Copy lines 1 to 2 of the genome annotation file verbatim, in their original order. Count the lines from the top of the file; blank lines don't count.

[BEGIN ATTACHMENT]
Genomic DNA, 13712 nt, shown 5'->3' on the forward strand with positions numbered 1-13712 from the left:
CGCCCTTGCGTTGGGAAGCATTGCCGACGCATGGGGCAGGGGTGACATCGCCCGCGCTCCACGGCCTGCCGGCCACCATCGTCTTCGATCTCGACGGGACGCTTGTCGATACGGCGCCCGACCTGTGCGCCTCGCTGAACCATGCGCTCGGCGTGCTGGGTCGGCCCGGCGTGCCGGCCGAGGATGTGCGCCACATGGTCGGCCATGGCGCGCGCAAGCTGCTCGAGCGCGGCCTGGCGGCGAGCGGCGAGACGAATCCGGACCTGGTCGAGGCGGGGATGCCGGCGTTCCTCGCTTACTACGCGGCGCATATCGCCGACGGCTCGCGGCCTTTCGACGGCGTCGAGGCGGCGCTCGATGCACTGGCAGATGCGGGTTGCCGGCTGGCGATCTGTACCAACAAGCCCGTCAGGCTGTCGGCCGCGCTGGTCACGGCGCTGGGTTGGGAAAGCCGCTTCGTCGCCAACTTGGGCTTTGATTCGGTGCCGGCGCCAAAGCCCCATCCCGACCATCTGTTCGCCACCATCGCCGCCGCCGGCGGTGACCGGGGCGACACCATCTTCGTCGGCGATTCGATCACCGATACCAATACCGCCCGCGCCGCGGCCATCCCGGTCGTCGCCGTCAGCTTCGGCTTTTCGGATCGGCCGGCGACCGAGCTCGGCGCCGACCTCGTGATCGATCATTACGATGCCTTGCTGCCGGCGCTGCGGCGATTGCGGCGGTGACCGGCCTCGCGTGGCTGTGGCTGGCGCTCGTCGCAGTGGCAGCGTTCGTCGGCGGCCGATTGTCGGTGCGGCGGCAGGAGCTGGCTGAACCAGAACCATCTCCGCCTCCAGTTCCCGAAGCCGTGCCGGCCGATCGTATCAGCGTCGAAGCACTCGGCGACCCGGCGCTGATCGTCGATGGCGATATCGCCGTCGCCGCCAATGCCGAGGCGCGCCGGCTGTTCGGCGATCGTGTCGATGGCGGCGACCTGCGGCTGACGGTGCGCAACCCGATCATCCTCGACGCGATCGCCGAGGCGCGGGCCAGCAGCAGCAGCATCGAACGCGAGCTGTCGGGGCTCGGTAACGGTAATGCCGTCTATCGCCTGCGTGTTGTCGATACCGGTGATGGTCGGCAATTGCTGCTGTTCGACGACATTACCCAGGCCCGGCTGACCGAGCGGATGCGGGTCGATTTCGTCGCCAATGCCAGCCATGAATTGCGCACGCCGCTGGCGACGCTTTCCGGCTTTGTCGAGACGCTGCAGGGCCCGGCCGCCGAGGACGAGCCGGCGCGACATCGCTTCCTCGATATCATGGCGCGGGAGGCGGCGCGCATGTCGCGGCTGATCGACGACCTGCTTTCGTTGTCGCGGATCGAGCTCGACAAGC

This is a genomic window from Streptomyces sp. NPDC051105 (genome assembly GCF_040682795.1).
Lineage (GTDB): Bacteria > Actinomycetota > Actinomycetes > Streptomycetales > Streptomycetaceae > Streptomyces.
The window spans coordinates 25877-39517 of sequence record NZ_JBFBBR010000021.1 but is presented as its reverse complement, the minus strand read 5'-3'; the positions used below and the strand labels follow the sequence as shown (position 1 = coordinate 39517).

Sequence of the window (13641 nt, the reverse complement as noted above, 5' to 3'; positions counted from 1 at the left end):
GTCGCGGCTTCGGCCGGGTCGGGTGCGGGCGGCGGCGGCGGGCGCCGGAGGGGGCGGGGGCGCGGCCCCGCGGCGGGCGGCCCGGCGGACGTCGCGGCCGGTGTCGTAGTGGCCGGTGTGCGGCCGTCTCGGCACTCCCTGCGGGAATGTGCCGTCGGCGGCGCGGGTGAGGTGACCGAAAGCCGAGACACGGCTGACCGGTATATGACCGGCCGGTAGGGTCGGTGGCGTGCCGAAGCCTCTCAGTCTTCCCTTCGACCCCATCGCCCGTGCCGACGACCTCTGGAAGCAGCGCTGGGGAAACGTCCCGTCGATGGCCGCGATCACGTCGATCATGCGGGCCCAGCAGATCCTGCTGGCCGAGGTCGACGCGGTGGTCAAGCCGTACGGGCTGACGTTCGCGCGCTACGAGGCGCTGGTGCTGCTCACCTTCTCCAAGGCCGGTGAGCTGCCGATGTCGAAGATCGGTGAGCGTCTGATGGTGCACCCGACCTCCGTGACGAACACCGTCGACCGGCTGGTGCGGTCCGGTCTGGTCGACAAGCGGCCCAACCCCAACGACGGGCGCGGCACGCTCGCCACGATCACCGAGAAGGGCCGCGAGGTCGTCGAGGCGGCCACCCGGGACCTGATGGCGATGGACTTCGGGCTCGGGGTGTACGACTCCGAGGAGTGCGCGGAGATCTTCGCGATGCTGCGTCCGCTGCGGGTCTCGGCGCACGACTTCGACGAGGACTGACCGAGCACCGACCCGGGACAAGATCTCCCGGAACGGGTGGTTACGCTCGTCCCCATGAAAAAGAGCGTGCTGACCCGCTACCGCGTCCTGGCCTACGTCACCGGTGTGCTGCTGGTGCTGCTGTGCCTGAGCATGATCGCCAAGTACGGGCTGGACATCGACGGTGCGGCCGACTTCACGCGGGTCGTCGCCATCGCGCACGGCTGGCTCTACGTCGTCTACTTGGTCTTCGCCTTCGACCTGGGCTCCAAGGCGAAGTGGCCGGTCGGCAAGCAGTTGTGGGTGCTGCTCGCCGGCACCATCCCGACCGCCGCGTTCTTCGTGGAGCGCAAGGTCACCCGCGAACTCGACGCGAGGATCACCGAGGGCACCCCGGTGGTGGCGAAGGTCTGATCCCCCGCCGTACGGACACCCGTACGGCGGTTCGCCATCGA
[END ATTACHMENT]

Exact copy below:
Genomic DNA, 13712 nt, shown 5'->3' on the forward strand with positions numbered 1-13712 from the left:
CGCCCTTGCGTTGGGAAGCATTGCCGACGCATGGGGCAGGGGTGACATCGCCCGCGCTCCACGGCCTGCCGGCCACCATCGTCTTCGATCTCGACGGGACGCTTGTCGATACGGCGCCCGACCTGTGCGCCTCGCTGAACCATGCGCTCGGCGTGCTGGGTCGGCCCGGCGTGCCGGCCGAGGATGTGCGCCACATGGTCGGCCATGGCGCGCGCAAGCTGCTCGAGCGCGGCCTGGCGGCGAGCGGCGAGACGAATCCGGACCTGGTCGAGGCGGGGATGCCGGCGTTCCTCGCTTACTACGCGGCGCATATCGCCGACGGCTCGCGGCCTTTCGACGGCGTCGAGGCGGCGCTCGATGCACTGGCAGATGCGGGTTGCCGGCTGGCGATCTGTACCAACAAGCCCGTCAGGCTGTCGGCCGCGCTGGTCACGGCGCTGGGTTGGGAAAGCCGCTTCGTCGCCAACTTGGGCTTTGATTCGGTGCCGGCGCCAAAGCCCCATCCCGACCATCTGTTCGCCACCATCGCCGCCGCCGGCGGTGACCGGGGCGACACCATCTTCGTCGGCGATTCGATCACCGATACCAATACCGCCCGCGCCGCGGCCATCCCGGTCGTCGCCGTCAGCTTCGGCTTTTCGGATCGGCCGGCGACCGAGCTCGGCGCCGACCTCGTGATCGATCATTACGATGCCTTGCTGCCGGCGCTGCGGCGATTGCGGCGGTGACCGGCCTCGCGTGGCTGTGGCTGGCGCTCGTCGCAGTGGCAGCGTTCGTCGGCGGCCGATTGTCGGTGCGGCGGCAGGAGCTGGCTGAACCAGAACCATCTCCGCCTCCAGTTCCCGAAGCCGTGCCGGCCGATCGTATCAGCGTCGAAGCACTCGGCGACCCGGCGCTGATCGTCGATGGCGATATCGCCGTCGCCGCCAATGCCGAGGCGCGCCGGCTGTTCGGCGATCGTGTCGATGGCGGCGACCTGCGGCTGACGGTGCGCAACCCGATCATCCTCGACGCGATCGCCGAGGCGCGGGCCAGCAGCAGCAGCATCGAACGCGAGCTGTCGGGGCTCGGTAACGGTAATGCCGTCTATCGCCTGCGTGTTGTCGATACCGGTGATGGTCGGCAATTGCTGCTGTTCGACGACATTACCCAGGCCCGGCTGACCGAGCGGATGCGGGTCGATTTCGTCGCCAATGCCAGCCATGAATTGCGCACGCCGCTGGCGACGCTTTCCGGCTTTGTCGAGACGCTGCAGGGCCCGGCCGCCGAGGACGAGCCGGCGCGACATCGCTTCCTCGATATCATGGCGCGGGAGGCGGCGCGCATGTCGCGGCTGATCGACGACCTGCTTTCGTTGTCGCGGATCGAGCTCGACAAGC